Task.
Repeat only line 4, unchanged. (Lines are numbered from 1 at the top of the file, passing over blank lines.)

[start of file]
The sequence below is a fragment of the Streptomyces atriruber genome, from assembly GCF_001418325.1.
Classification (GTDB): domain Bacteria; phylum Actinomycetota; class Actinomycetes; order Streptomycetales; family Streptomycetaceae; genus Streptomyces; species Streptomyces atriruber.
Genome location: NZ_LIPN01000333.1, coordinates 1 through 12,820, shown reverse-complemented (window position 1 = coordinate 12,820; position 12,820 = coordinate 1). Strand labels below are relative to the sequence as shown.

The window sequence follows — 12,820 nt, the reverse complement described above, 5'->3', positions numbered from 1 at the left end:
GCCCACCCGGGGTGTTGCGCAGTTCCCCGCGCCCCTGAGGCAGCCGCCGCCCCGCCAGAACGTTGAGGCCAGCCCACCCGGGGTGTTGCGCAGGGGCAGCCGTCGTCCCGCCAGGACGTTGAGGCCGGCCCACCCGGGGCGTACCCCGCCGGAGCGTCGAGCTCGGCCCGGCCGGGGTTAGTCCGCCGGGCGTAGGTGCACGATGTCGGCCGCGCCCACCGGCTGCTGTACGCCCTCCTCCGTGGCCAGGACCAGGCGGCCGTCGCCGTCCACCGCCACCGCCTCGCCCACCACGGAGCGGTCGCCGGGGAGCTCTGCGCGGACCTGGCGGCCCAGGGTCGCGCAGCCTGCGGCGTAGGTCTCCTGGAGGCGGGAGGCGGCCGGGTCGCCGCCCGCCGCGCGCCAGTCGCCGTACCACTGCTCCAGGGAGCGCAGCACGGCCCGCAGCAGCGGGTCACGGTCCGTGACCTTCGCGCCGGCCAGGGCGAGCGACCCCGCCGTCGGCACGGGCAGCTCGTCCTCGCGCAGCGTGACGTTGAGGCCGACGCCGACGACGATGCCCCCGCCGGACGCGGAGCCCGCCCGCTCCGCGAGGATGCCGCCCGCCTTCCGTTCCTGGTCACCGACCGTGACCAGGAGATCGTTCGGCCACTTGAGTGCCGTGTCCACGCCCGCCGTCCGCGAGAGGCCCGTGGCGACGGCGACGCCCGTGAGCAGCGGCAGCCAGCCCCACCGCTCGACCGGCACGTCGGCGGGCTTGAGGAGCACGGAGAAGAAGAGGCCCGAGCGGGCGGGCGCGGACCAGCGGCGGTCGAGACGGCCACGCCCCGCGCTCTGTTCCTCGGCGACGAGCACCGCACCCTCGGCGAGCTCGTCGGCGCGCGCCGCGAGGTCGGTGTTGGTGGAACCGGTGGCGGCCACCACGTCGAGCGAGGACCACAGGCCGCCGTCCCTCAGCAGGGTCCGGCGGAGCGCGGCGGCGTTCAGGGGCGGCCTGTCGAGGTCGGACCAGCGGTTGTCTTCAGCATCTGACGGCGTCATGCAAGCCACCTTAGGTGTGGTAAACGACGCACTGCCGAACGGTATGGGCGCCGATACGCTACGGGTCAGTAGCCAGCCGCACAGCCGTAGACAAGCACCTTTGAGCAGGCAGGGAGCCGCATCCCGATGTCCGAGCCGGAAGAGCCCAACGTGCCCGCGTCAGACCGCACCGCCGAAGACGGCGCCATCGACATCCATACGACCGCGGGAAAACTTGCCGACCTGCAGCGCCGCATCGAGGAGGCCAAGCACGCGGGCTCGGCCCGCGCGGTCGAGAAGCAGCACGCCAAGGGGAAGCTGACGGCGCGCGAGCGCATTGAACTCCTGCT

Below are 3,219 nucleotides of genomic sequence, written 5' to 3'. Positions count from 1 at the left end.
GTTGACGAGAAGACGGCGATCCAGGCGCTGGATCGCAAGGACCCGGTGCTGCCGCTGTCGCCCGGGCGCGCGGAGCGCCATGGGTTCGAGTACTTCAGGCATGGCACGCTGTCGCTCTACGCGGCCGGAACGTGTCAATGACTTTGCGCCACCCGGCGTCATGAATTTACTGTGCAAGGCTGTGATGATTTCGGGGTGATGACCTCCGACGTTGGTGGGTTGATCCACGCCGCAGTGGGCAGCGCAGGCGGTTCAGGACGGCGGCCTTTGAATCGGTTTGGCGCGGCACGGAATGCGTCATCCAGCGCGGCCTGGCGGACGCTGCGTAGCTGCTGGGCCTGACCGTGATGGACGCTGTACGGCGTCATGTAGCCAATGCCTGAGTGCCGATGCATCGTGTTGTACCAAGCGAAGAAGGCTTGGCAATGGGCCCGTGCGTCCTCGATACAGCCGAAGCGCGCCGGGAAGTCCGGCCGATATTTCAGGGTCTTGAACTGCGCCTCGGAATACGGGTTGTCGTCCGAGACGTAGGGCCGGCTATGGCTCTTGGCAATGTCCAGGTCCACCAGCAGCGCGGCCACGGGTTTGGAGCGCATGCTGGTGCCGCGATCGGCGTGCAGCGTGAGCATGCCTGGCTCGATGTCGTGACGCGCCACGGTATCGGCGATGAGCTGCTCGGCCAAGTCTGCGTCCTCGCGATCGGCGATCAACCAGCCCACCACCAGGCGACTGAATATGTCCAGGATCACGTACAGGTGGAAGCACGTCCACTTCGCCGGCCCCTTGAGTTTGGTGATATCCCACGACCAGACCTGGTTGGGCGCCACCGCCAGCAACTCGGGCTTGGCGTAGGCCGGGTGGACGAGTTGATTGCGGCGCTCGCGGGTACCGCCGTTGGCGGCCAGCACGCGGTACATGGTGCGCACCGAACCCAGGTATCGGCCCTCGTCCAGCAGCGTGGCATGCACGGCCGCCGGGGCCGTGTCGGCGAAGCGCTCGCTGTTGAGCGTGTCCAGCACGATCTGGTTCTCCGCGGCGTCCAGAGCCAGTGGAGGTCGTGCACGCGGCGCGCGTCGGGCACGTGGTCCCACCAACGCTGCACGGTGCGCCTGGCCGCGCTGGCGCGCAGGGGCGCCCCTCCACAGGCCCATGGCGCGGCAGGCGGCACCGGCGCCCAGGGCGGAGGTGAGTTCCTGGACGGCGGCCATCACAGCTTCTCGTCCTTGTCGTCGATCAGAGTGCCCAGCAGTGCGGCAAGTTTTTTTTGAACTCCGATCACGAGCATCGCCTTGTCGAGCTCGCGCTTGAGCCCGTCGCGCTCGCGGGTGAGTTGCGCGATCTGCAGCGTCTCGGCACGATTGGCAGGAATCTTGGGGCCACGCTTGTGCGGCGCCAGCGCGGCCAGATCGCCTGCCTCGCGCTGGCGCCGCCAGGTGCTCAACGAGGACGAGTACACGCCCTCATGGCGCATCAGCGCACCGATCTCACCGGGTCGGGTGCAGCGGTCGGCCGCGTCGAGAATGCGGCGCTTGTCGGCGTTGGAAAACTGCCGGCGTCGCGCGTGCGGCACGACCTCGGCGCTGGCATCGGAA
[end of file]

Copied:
The window sequence follows — 12,820 nt, the reverse complement described above, 5'->3', positions numbered from 1 at the left end: